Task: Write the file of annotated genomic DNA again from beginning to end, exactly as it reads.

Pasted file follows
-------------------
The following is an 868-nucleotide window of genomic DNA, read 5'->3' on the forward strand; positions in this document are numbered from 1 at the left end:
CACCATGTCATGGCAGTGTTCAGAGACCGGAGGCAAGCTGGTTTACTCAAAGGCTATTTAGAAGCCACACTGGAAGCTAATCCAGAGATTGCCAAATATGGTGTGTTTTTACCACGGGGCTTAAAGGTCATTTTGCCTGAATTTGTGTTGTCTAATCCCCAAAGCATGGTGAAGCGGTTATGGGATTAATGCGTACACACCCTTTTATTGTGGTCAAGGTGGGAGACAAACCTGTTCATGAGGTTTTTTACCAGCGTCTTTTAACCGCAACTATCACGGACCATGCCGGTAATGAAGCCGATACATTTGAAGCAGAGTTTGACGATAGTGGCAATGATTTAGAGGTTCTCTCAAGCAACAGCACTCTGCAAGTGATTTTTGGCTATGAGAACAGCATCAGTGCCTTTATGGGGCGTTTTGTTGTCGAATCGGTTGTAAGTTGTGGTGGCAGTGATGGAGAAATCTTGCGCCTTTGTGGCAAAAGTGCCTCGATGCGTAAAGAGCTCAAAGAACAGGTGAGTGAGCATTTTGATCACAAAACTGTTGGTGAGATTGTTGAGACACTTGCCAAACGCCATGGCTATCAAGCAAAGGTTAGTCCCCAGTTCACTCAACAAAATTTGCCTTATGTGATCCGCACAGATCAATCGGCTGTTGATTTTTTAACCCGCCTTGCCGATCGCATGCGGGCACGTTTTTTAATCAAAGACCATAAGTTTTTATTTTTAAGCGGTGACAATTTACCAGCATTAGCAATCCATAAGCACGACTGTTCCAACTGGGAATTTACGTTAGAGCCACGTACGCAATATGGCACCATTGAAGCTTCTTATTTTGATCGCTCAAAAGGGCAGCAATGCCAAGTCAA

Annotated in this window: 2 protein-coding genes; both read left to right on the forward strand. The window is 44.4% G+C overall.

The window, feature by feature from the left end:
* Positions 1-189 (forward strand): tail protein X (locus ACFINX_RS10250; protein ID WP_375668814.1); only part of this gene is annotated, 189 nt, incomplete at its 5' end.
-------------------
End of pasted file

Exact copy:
The following is an 868-nucleotide window of genomic DNA, read 5'->3' on the forward strand; positions in this document are numbered from 1 at the left end:
CACCATGTCATGGCAGTGTTCAGAGACCGGAGGCAAGCTGGTTTACTCAAAGGCTATTTAGAAGCCACACTGGAAGCTAATCCAGAGATTGCCAAATATGGTGTGTTTTTACCACGGGGCTTAAAGGTCATTTTGCCTGAATTTGTGTTGTCTAATCCCCAAAGCATGGTGAAGCGGTTATGGGATTAATGCGTACACACCCTTTTATTGTGGTCAAGGTGGGAGACAAACCTGTTCATGAGGTTTTTTACCAGCGTCTTTTAACCGCAACTATCACGGACCATGCCGGTAATGAAGCCGATACATTTGAAGCAGAGTTTGACGATAGTGGCAATGATTTAGAGGTTCTCTCAAGCAACAGCACTCTGCAAGTGATTTTTGGCTATGAGAACAGCATCAGTGCCTTTATGGGGCGTTTTGTTGTCGAATCGGTTGTAAGTTGTGGTGGCAGTGATGGAGAAATCTTGCGCCTTTGTGGCAAAAGTGCCTCGATGCGTAAAGAGCTCAAAGAACAGGTGAGTGAGCATTTTGATCACAAAACTGTTGGTGAGATTGTTGAGACACTTGCCAAACGCCATGGCTATCAAGCAAAGGTTAGTCCCCAGTTCACTCAACAAAATTTGCCTTATGTGATCCGCACAGATCAATCGGCTGTTGATTTTTTAACCCGCCTTGCCGATCGCATGCGGGCACGTTTTTTAATCAAAGACCATAAGTTTTTATTTTTAAGCGGTGACAATTTACCAGCATTAGCAATCCATAAGCACGACTGTTCCAACTGGGAATTTACGTTAGAGCCACGTACGCAATATGGCACCATTGAAGCTTCTTATTTTGATCGCTCAAAAGGGCAGCAATGCCAAGTCAA

Annotated in this window: 2 protein-coding genes; both read left to right on the forward strand. The window is 44.4% G+C overall.

The window, feature by feature from the left end:
* Positions 1-189 (forward strand): tail protein X (locus ACFINX_RS10250; protein ID WP_375668814.1); only part of this gene is annotated, 189 nt, incomplete at its 5' end.